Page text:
BEREA, KY — Two new positions have been filled at Wayne County Schools for the latest round of Gaining Early Awareness and Readiness for Undergraduate Programs (GEAR UP). It is a result of the Partners for Education at Berea College which has been awarded a GEAR UP grant that will serve students from Casey, Clinton, Cumberland, Letcher, Lincoln, McCreary and Wayne counties. The United States Department of Education grant will provide over 10,000 students in 14 districts with an array of services aligned to accomplish three overarching goals: lift educational aspirations, build academic skills and connect academics to college and career.
“We are grateful for this program that shepherds students in the upper grades to become college and career ready,” said Wayne County School Superintendent Wayne Roberts.
Wayne County Schools are fortunate to have just hired two well qualified individuals to continue this program. Sky Cares will be the College and Career Navigator and will be responsible for organizing and conducting college access lessons and activities both within and outside school hours. He has volunteered in the schools and will bring his knowledge from the manufacturing field. Jessica Thrasher will fill the certified position for Academic Interventionist where she will meet with students to develop plans for their academic success. She will provide tiered academic interventions and referrals to services necessary to ensure success starting the second semester. She is an experienced elementary teacher who is currently a teacher at Bell Elementary.
The GEAR UP: Promise Zone 2.0 grant will build on the work begun in the previous GEAR UP: Promise Zone grant. Despite the unprecedented circumstances of the 2019-20 school year, GEAR UP Promise Zone students’ FAFSA completion rate was 5.5% ahead of the state. The grant also provided opportunities for Appalachian student voices to be heard at 31 national convenings.
“There are two steps to addressing persistent poverty,” said Sandi Curd, promise zone coordinator at Kentucky Highlands Investment Corporation. “The first step is to empower the economic mobility of our youth, and the second is to practice those careers here. The 2.0 grant provides a map to that end.”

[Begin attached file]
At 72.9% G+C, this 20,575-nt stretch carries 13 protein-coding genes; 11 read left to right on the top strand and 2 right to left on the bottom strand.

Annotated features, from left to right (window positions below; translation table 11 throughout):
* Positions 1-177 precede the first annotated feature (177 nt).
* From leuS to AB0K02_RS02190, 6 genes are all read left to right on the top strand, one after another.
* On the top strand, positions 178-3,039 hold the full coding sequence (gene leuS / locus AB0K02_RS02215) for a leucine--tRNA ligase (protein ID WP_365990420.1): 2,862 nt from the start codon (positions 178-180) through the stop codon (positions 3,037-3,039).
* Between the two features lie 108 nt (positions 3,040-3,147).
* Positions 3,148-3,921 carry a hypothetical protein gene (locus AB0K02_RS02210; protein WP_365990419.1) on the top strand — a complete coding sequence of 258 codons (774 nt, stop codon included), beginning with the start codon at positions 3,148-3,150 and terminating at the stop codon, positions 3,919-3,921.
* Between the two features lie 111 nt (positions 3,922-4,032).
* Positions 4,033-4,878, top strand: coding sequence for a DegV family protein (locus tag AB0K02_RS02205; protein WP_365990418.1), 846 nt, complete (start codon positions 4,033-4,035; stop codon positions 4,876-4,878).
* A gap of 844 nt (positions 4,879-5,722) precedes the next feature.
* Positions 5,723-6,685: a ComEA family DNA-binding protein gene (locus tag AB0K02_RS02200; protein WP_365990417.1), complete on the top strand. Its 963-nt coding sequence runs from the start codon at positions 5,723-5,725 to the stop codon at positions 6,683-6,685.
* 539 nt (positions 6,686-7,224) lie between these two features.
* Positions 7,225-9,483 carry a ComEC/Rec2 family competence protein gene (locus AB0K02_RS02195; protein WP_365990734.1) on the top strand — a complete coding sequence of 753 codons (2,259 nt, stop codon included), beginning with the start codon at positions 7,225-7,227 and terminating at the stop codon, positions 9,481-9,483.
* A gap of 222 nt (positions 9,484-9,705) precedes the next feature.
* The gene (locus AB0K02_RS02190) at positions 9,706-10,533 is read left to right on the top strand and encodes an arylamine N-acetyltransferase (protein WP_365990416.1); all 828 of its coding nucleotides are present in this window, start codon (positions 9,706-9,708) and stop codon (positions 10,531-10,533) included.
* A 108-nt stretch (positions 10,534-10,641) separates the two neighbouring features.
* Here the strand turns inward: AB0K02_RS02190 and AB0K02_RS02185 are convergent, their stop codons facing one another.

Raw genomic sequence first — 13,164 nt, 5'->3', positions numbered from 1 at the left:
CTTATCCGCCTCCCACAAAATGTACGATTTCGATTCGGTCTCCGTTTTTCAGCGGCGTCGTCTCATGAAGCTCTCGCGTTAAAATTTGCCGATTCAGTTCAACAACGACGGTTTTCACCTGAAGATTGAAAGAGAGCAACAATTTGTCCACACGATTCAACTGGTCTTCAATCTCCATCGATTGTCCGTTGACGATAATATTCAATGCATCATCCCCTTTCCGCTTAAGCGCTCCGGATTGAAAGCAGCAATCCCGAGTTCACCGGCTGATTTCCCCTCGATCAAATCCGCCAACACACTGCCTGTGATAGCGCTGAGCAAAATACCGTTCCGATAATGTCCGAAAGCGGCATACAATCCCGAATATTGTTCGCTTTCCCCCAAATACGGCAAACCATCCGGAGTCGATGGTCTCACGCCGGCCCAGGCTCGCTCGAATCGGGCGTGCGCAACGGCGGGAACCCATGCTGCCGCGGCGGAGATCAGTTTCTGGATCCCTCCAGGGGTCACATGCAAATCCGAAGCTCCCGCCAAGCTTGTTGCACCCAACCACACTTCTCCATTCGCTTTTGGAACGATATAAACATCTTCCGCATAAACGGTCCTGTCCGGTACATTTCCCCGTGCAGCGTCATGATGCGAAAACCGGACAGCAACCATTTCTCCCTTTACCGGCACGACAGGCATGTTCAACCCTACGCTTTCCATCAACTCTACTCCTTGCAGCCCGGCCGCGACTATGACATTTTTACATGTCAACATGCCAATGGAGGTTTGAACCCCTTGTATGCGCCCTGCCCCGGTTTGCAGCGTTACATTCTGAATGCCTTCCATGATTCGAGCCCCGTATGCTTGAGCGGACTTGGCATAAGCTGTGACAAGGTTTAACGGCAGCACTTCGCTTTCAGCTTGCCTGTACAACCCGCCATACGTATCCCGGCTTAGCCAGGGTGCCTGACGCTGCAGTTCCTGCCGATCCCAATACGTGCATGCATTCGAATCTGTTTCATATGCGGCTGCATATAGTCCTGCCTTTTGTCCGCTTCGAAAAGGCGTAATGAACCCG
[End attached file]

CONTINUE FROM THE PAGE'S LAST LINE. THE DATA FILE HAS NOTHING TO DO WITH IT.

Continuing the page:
Students will continue to receive services from key partnerships established from the previous grant with Texas Instruments, WIN Learning, Learning Blade, the East Kentucky Challenger Center, Paradigm Shift and Families and Schools Together designed to assess and improve academic skills. Mentors will work with students to improve challenge areas and services will be tailored to address preparation gaps. Students will also build academic skills and confidence through the National Math Science Initiative’s advanced placement training incentive program which uses the College Board’s Advanced Placement curriculum and exam as a framework.
The grant will create pathways for parents and caretakers to become more informed and involved in school, which will enable the schools to better support educational success. Parents and caretakers will also learn about college admission processes and how to apply for financial aid with the goal of increasing the number of students who successfully complete college with limited debt.
“We are thrilled to continue GEAR UP work in these counties.” Dreama Gentry, executive director at Partners for Education said. “We believe in these students and their potential. The 2.0 grant can begin where the original grant left off and push past the limits of what was accomplished in 7 years.”
Wayne County High School Counselor Tiffani Bertram had originally started out at the middle school with the last group of GEAR UP students to come through the district over the seven-year period.
Since the inception of GEAR UP in 1999, Partners for Education at Berea College has provided GEAR UP services to students and families in eastern Kentucky. Partners for Education uses a place based, student focused approach to improve educational outcomes. By braiding services and aligning federal, state and private funding streams, Partners for Education works to ensure all Appalachian students succeed.
Berea College, the first interracial and coeducational college in the South, focuses on learning, labor and service. The College admits only academically promising students with limited financial resources, primarily from Kentucky and Appalachia, although students come from 40 states and 60 countries. Every Berea student receives a Tuition Promise Scholarship, which means no Berea student pays for tuition. Berea is one of seven federally recognized Work Colleges, so students work 10 hours or more weekly, earning money for books, housing, and meals. The College’s motto, “God has made of one blood all peoples of the earth,” speaks to its inclusive Christian character.